By Yolande Knell
Maine, United States
Going to summer camp is a rite of passage for many young people in the United States.
It offers a chance to have fun outdoors while making new friends away from home.
The international camp set in woods by a glittering lake in Otisfield, Maine follows the same tradition but it also has a lofty ambition: to sow the seeds of peace in the Middle East.
Every year the youth organisation, Seeds of Peace, brings 340 teenagers to this remote site. Most are from Israel, the Palestinian territories and other parts of the Arab world.
"Seeds of Peace is the best experience that ever happened to me," says Nadia Tibi, 15, from Israel. "I've met people I never thought I would meet."
As she speaks, Nadia stands arm-in-arm with Majdoline Shahed, a 17-year-old Palestinian from Jerusalem.
Together the teenagers shout in support of their team-mates competing on the playing field. They wear matching blue t-shirts and face-paint.
Opportunities to meet
For the past three weeks Nadia and Majdoline have slept in neighbouring bunk beds.
Each day they eat together, do joint activities and attend dialogue sessions with counsellors to discuss their experiences of the Arab-Israeli conflict.
"This is the only place that you can be with people from different cultures and countries and talk very honestly," says Majdoline.
Seeds of Peace was set up by the late American journalist John Wallach in 1993.
He saw there were few opportunities for young Israelis and Palestinians to meet and believed this encouraged them to grow up seeing each other as enemies.
The camp has seen highs and lows reflecting progress and setbacks in the Middle East peace process.
The first 46 boys who travelled to Maine were together when news broke of the Oslo Accords.
"We were euphoric," remembers co-founder, Bobbie Gottshalk.
"We thought the weight was off everyone's shoulders and now we were just going to work on making the peace happen."
The campers were invited to attend the signing ceremony in Washington after they impressed First Lady Hillary Clinton during a White House tour.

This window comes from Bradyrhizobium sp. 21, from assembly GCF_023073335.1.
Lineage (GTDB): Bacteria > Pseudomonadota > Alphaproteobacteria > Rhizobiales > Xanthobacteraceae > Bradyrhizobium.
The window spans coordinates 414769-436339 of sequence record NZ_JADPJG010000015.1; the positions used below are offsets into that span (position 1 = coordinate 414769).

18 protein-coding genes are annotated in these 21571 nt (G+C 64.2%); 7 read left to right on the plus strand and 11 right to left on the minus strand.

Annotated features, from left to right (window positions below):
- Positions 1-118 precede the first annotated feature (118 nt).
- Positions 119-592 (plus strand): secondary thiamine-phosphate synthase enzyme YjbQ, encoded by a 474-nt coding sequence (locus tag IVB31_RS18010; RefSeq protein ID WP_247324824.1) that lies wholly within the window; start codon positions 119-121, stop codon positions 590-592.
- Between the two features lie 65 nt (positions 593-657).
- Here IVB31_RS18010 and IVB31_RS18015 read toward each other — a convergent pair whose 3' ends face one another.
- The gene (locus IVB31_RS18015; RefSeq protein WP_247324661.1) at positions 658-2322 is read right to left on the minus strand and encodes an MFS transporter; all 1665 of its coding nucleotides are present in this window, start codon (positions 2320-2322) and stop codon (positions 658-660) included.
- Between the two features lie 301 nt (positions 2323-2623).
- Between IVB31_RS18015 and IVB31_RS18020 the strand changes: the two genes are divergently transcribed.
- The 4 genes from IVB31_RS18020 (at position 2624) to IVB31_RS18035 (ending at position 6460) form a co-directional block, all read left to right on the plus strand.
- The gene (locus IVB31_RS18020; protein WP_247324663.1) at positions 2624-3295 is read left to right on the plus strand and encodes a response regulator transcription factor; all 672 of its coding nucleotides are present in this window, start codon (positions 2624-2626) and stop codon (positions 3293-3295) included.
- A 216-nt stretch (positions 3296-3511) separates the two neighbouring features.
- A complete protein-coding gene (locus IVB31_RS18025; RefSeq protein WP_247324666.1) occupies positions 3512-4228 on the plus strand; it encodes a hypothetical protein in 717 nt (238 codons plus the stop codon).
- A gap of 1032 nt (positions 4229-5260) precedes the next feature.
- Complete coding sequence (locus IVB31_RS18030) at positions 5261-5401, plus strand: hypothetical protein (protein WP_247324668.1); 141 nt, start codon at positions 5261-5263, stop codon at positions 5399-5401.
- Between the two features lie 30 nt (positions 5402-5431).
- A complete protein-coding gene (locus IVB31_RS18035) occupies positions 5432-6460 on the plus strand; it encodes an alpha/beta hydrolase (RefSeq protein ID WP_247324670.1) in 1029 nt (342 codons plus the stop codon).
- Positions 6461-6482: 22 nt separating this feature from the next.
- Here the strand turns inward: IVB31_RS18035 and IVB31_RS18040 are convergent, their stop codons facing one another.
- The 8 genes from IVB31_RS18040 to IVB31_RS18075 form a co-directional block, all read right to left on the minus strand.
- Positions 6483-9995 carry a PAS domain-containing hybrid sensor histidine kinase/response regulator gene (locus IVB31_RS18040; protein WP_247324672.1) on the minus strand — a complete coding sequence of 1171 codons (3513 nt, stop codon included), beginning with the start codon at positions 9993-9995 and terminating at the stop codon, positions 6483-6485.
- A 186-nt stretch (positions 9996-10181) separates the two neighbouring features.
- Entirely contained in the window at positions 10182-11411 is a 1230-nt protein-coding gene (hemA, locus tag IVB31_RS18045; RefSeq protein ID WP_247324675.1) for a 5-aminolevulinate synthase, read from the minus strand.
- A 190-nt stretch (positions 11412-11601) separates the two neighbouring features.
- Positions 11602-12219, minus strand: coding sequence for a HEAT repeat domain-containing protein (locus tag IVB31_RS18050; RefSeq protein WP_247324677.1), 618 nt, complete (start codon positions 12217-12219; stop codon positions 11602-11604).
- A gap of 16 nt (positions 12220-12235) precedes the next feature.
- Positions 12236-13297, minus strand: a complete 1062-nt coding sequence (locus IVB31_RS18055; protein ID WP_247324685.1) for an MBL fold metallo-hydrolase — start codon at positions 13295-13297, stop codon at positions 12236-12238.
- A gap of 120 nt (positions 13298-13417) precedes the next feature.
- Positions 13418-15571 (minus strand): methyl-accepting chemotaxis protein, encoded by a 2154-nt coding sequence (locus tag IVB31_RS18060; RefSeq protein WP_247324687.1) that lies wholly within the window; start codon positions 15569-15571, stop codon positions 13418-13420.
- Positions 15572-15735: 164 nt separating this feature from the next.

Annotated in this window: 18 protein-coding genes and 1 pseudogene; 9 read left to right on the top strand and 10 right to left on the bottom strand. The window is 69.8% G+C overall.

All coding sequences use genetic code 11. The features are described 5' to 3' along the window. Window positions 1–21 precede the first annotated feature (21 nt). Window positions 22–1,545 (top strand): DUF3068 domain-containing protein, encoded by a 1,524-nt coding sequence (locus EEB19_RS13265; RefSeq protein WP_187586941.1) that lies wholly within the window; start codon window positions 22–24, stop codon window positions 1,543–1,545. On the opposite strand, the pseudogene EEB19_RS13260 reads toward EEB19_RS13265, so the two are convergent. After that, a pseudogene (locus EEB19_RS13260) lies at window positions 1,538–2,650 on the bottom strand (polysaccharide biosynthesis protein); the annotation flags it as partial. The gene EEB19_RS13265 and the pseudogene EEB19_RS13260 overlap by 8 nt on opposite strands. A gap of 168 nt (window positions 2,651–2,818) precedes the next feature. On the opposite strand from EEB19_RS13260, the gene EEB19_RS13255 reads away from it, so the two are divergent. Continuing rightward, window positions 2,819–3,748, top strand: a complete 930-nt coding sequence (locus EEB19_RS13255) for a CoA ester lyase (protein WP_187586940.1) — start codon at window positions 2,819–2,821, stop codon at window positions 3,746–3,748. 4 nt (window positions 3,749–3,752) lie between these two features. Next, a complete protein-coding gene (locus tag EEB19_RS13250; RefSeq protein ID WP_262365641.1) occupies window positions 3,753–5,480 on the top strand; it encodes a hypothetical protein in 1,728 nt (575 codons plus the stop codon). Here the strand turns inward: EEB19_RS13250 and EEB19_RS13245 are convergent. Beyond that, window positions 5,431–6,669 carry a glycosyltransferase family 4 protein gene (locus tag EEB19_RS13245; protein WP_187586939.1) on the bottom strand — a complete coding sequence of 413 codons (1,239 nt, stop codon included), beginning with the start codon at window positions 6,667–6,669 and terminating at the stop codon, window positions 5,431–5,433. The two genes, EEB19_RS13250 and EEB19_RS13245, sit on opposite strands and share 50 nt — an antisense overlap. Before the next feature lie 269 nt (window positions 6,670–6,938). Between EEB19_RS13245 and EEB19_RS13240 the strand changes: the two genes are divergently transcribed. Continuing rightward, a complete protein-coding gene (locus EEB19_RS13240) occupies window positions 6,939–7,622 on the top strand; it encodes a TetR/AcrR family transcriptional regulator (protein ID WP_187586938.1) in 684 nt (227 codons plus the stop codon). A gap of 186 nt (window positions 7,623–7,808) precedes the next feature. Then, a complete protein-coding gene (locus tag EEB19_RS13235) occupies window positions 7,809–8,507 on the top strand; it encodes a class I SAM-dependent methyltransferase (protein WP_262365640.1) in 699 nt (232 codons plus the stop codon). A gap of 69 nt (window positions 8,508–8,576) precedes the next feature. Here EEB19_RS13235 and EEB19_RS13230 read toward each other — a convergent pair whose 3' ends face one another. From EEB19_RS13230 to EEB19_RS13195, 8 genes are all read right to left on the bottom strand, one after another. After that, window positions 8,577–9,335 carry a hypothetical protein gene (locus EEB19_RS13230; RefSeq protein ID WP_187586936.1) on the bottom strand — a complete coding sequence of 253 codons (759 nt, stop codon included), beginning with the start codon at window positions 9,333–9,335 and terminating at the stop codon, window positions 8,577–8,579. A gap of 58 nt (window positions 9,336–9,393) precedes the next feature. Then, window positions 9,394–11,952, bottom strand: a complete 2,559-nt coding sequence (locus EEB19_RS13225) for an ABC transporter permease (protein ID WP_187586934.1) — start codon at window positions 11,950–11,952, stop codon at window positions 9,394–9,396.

"Then things started to unravel."
On Ms Gottshalk's table in her cabin at the camp sits a photograph of Asel Asleh, a popular Arab-Israeli Seed.
He was shot dead by Israeli security forces at the start of the second Palestinian intifada in 2000.
"It nearly destroyed us," she says. "But you know young people have a spirit about them, an optimism that just can't be quelled that easily."
Outside camp director Leslie Lewin speeds across the waterlogged grass in a golf cart on her way to inspect a rope course.
Constant rain has been the latest challenge at the camp.
Yet Mr Lewin is convinced the past three weeks will have a life-changing effect on the teenagers who are about to go home.
"For so many of these kids, coming here is what it took to hear the other side of the story.
"I think that this basic level exposure has a really strong impact on the future."
Security restrictions make it hard for former Seeds in the West Bank and Gaza to meet Israelis they befriend at the camp in Maine.
But where possible, workers in the region arrange follow-up events and dialogue sessions.
"Things don't end after you leave camp. Actually you have more to do when it finishes," says Mirna Ansari, a second-year camper.
She has stayed in touch with an Israeli friend she met at camp two years ago through the Internet.
The girl also visited her family in Ramallah. "She really enjoyed it," says Mirna.
"Now I do think that there will be peace between Israel and Palestine. If we as teenagers believe that, then when we grow up we will work on it."